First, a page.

Protecting the True Fundamentals

07/17/2010 12:26 AM

A Sustainable Investment Firm’s Response to the Financial Crisis

Environmental concerns tend to take a back seat in tough economic times. But at least one asset management firm is taking exactly the opposite tack – stressing that now, more than ever, sound investing means adequately valuing the underlying natural assets upon which all our economic systems depend.

“So far, the economic crisis we are facing has been explained by financial leverage,” said Carsten Henningsen, co-founder of the global sustainability fund Portfolio 21. “However, there is a direct link between the financial crisis and the ecological crisis. To the extent that ecological limits place limits on the growth rates of earnings, stock prices will fall.”

Now that the Footprint of the world economy exceeds what the planet can regenerate, Henningsen said, “Investors need to readjust their return expectations, because the earth does not have the ecological or financial capacity to sustain unlimited growth” if that growth is linked to increased resource consumption. “Growth of real wealth is restrained by scarcity of natural resources like oil as well as the capacity of the planet to absorb CO2.”

Companies that understand the ecological crisis and are implementing environmental strategies to gain a competitive advantage are those that will be best poised in the long term, Henningsen said

But the issue goes beyond that, according to Henningsen and Portfolio 21 co-founder Leslie Christian. Ultimately, they say, protecting one’s 401K means safeguarding the very viability of the U.S. and world economies. And that means investing in a way that shifts these economies as a whole in a more resource-efficient direction. For example, Portfolio 21 has created investment vehicles to help localize economies, investing in “businesses based on local manufacturing and distribution as a healthy alternative to energy-intensive multinationals shipping goods around the globe.”

What the Meltdown Can Teach Us About Resource Debt

In a recent letter to shareholders, Henningsen and Christian drew a parallel between the financial industry meltdown and the dangers of our rapidly compounding ecological debt.

In the U.S. in the past few years, instead of a sound economy based on products and commerce, they wrote, “We have a financial economy evolving into a casino-like scheme, with money being used to make more money that has little or no connection to underlying functional economic transactions. Without self-imposed limits, the financial system has expanded beyond its means, making it vulnerable to seemingly insignificant disruptions that serve to topple the entire structure like a game of Jenga.”

Just like the financial markets, the world economy has expanded well beyond what the ecological bottom line can support. “Considering the damage that has occurred within an arguably superfluous element of our economy, it is difficult to imagine the severity of the situation as it relates to an absolutely essential element of the economy – the ability of the earth to provide critical ecosystem services like clean air and water, as well as natural resources like timber, crop land and, of course, food.”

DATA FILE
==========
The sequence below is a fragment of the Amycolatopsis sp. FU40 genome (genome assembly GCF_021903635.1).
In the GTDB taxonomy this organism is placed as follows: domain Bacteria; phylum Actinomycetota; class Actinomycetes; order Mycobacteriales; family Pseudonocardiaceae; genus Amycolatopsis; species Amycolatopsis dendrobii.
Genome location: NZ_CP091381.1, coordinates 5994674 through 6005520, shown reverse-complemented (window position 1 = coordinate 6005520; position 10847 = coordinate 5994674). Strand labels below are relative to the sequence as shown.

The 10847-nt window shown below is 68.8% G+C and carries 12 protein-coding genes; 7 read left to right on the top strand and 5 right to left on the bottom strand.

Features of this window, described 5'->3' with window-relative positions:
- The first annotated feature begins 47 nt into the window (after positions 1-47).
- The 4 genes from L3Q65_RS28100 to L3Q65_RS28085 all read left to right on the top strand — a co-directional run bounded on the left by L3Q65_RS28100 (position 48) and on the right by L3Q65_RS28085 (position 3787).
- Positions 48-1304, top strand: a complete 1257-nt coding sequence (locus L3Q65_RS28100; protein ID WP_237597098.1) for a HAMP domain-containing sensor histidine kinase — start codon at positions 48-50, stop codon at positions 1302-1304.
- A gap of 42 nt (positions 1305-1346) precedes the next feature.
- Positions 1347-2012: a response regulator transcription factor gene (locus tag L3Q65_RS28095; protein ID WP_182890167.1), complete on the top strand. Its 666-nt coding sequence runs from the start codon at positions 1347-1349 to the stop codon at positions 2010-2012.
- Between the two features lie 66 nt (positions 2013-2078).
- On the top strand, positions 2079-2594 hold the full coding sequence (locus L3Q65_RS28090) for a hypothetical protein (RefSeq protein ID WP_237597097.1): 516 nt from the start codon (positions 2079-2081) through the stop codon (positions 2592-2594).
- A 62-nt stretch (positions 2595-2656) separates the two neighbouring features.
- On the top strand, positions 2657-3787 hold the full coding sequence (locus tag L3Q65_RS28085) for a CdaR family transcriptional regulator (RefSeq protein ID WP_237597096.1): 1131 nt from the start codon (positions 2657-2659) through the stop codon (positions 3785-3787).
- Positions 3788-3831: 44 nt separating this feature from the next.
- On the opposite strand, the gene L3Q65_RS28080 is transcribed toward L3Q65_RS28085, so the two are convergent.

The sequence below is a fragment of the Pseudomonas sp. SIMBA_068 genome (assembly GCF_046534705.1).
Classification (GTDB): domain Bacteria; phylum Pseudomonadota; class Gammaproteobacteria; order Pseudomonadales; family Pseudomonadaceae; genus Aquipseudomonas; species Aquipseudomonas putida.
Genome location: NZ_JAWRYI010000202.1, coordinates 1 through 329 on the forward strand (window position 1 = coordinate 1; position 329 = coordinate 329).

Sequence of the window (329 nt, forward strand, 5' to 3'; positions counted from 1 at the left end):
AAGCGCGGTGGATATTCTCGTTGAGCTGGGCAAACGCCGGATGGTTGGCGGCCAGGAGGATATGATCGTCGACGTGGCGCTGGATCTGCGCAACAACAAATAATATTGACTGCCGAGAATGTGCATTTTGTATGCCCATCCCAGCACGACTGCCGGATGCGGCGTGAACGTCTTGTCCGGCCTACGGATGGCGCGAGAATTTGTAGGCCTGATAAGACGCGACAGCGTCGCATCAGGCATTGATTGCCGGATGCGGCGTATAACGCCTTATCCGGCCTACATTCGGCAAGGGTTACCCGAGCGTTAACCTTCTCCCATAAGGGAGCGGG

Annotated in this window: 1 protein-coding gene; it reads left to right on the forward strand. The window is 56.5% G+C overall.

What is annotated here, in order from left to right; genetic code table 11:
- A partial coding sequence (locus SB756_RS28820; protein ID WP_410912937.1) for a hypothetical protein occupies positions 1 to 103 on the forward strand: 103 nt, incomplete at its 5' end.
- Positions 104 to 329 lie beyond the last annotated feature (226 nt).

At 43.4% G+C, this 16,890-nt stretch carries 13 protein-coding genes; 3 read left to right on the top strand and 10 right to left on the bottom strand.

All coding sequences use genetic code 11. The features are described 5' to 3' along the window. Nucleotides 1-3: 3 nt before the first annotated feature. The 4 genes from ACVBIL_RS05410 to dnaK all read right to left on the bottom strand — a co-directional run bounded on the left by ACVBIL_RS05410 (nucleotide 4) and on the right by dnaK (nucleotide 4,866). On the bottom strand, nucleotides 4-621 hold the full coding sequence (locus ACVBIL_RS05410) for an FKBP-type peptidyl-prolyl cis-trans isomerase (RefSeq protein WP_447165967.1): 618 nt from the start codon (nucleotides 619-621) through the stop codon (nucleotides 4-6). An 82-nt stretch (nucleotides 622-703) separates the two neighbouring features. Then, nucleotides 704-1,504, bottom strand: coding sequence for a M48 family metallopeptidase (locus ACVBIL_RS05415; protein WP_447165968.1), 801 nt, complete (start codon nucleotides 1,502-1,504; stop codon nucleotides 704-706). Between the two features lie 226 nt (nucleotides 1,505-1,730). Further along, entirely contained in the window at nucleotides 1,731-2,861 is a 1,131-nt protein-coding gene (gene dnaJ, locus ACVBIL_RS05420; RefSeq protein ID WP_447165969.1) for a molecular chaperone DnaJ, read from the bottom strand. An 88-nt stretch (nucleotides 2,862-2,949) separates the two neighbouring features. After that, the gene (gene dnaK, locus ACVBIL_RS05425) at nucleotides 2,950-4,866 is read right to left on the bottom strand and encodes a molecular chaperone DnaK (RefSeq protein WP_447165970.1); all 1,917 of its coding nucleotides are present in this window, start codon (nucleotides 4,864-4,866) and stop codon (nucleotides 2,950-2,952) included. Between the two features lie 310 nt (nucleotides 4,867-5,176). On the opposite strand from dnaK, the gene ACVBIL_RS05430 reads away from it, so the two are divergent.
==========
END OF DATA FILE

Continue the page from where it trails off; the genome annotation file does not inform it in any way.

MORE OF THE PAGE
That is more reason than ever, Henningsen and Christian say, why smart investing means addressing our underlying resource challenges. Says Christian: “For the planet, there is no Federal Reserve Bank, no lender of last resort unless we can figure out a way to borrow from another planet. The real bottom line is the ecological bottom line that supports the foundation of life and our livelihoods.”

Learn More:

Learn more about Portfolio 21


Comments

like to know more

This is great as far as it goes, however it has the problem of not really explaining what needs to be done. My future eco-footprint will be 0, I have no biological children.  Of course one doesn’t find that out about me from the quiz.

Also, it seems to me this could be an excellent place to introduce terms like ‘peak oil’ because as oil becomes more expensive less of it will be used, it will not be a matter of choice.

So it would take 3.8 Earths to support everyone if they lived like me, you don’t even have a population clock to explain that number grows with each birth. If your purpose is to educate, you are incomplete, if your purpose is to entertain, you don’t have enough good news.

If your purpose is to accept donations, and not *really* do anything to solve the problem, well I guess you are the only ones who know how that is going, I guess that’s the point right?

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